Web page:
70. 70 Brian Monday, July 12, 2010 at 9:13 am

    WHAT “evidence? And … that was NOT an invitation to cite more … scripture…! You cannot use the thing itself to prove its veracity.”

    If a challenge is being made to an ancient artifact, surely you must examine the thing under question as a part of your investigation?  Of course you do not consider as established fact what the thing says about itself unless the artifacts credibility can be checked.  But I didn’t suggest that.

    OK.  Some evidence:

    Many archaeological sites have been found by using the Bible as an original source.  This is not true of the Q’ran, nor is it true of the Bool of Mormon.  This is one piece of evidence the Bible has in its favor.

    The Bible has predictive prophecy that has come to pass, the Q’ran does not.  Daniel had so many predictions that detractors insisted that the words were put into Daniel’s mouth after the events had happened.  But then a copy of Daniel was found among the Dead Sea Scrolls.  These copies were entombed before some of the the events found in Daniel, dashing that argument.

    The Bible is widely recognized as having been written by dozens of authors ranging from kings to virtual paupers, in at least 2 different languages, over more than 1,000 years (closer to 2,000), and yet is without contradiction.  Plus, the whole thing reads with a common feel of authorship.

    Some will say that the reasons for some of this is selective editing over æeons.  But again, when the Dead Sea Scrolls were discovered, a copy of Isaiah 1,000 years older than the theretofore oldest copy was among them.  Research showed that between that copy and the previously oldest copy there were 14 discrepancies in total.  Something like 7 of those were from spelling changes over that period (such as theater vs theatre), a few more were due to syntax changes (such as “this needs sugar” vs “this must needs sugar”).  Of the actual discrepancies, none touched on areas of what the book conveyed.  This 1,000 year span was almost entirely during the Christian era, when you would think that pressures to edit would be greater.  In contrast, the Book of Mormon has a disclaimer in it, “In the past minor errors have been perpetuated in the Book of Mormon. This edition contains corrections that seem appropriate in keeping with the manuscripts edited by the prophet Joseph Smith.”  The Book of Mormon is only 170 years old!

    This is just some of the evidence.  There is really a LOT more.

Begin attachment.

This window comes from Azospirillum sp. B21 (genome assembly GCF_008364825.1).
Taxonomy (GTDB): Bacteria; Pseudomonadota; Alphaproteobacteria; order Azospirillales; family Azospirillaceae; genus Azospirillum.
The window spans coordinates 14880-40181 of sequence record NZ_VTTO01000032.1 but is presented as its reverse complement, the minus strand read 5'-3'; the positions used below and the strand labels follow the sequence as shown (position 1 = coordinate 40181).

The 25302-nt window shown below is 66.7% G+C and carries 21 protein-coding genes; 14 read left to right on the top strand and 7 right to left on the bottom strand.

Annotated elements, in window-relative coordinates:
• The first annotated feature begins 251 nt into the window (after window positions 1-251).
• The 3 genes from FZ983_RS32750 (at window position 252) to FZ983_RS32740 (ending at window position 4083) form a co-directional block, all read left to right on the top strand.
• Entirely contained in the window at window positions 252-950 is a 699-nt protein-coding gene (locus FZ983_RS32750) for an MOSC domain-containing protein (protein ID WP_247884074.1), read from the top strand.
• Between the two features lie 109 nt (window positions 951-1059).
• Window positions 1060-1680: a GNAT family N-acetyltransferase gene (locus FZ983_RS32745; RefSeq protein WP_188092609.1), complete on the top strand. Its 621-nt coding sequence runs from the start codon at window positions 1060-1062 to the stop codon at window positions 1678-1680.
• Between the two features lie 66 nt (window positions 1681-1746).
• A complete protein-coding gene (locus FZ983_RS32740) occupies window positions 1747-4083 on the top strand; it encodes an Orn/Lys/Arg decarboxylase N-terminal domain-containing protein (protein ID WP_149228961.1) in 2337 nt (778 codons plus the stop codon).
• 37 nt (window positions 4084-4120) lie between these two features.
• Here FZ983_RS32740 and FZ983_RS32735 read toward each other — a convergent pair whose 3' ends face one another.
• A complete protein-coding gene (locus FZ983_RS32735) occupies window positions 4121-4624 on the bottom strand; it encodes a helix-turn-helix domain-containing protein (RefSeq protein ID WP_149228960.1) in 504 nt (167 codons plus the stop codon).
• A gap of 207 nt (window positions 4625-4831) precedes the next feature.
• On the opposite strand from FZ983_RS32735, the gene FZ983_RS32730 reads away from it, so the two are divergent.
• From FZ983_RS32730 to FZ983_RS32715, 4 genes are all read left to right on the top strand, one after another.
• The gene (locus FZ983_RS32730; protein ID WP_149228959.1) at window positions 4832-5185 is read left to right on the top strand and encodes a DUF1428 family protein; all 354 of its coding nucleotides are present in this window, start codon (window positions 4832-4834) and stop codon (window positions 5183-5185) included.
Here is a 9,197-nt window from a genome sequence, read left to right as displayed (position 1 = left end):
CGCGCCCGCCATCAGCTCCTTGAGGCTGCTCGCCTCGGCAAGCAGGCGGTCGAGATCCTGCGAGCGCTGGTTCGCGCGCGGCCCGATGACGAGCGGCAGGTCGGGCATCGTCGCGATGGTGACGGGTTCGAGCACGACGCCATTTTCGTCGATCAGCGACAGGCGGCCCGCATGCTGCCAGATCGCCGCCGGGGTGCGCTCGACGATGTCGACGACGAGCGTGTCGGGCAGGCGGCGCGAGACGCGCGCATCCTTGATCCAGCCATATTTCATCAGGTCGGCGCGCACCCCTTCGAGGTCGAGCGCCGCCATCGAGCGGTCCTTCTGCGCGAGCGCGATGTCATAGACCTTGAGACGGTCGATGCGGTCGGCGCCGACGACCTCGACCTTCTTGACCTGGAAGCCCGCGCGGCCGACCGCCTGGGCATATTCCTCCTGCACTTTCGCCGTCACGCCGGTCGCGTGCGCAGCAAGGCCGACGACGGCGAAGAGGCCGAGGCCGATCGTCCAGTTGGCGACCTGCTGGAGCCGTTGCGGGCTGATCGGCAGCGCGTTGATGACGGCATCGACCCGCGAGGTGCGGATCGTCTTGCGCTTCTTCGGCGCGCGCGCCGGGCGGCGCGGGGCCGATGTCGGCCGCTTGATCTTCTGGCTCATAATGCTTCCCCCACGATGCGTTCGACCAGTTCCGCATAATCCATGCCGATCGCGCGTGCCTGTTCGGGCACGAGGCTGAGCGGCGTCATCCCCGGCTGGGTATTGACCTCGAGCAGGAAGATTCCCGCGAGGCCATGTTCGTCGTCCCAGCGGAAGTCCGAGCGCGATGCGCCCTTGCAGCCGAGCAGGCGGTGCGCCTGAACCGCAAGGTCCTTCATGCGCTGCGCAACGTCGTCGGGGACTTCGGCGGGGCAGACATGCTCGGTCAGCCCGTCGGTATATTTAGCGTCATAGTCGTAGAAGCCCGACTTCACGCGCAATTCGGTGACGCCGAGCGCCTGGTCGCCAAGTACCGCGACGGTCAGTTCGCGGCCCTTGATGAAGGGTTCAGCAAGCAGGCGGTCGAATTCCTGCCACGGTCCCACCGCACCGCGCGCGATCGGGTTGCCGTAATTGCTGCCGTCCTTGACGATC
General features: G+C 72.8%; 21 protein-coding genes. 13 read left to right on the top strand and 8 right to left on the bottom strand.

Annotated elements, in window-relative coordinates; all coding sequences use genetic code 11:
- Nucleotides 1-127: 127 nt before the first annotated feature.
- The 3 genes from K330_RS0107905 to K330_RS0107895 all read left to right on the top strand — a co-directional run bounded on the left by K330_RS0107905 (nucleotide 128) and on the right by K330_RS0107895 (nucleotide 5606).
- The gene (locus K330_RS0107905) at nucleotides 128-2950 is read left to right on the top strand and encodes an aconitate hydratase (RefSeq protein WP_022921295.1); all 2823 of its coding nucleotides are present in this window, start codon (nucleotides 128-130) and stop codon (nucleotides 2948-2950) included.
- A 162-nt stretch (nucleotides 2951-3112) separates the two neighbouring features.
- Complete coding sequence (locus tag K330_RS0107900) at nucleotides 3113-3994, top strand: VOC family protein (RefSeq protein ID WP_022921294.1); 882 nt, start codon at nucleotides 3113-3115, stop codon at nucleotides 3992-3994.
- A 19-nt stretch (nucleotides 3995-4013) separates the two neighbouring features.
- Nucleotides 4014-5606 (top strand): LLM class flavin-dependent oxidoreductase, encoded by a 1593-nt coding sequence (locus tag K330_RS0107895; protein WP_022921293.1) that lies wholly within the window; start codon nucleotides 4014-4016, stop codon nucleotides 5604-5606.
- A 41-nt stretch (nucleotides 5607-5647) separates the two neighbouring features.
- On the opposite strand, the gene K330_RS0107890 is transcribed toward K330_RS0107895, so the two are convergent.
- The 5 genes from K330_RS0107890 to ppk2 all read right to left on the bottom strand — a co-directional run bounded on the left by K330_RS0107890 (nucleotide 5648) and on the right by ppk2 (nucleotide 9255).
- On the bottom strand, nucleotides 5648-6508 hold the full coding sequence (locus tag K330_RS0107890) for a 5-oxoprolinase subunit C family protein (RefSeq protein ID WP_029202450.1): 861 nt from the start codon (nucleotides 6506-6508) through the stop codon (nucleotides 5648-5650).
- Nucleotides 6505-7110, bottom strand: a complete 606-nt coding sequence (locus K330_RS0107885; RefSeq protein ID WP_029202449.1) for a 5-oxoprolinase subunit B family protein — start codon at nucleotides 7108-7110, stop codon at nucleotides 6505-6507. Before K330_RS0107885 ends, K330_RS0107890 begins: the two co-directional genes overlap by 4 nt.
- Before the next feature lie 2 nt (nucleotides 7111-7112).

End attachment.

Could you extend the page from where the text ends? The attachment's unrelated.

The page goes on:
TOO readily available …

    But then charges of exclusivity would seem to have no merit

    absolutely NOT FREE AT ALL

    I am baffled how you can say that.  Exactly what is the cost, then?

     ‘If not, why not just act with complete disregard for others, stealing whatever you see that you like?’

    Just how far do you intend to take your insults?

    What insult do you see in that question?  I am merely inquiring what the basis might be to tell someone that acting with such disregard is wrong?  Or not a good choice, even?

     

    Then explain his treatment of the moneychangers in the temple.  They were there to fulfill the Law, after all.

    The moneychangers were not fulfilling the Law, in fact.  Those running the Temple imposed a “law” that tithing could only be paid in a certain form of money (a stipulation not found in the Law).  Then the moneychangers set up their money exchange businesses in the courtyard of the Temple, and charged high rates for exchanges of money.  That was actually a violation of the Law, and they were committing these transgressions of the Law in the courtyard of the Temple, stealing from the people who came from areas far from the Temple to fulfill their obligations under the Law.  Jesus was rightly enraged that the moneychangers, in collusion with those running the Temple, were using the obligations under the Law to fleece people of their money.

     

    Brian is just too full of his own misinformation.

    Well, naturally when two people disagree, they both think of the other that they are wrong or misinformed.  So telling me that you find me misinformed is not news.

    But I just showed that you are grossly misinformed.  I didn’t prove it, but I showed that to be the case.

    Given that I have done so, if you disagree, your responsibility to make that case would be to show where I have erred.  But you can’t.  All you have going for you is a searing hatred of those not like you.  You malign, insult, swear at, and clearly hate those who disagree with you if they do so in anything but a minor way.


  1. 1 Stoplights: Safety? Or vehicular tyranny? « unrepentant old hippie Trackback on Sunday, November 25, 2012 at 10:04 am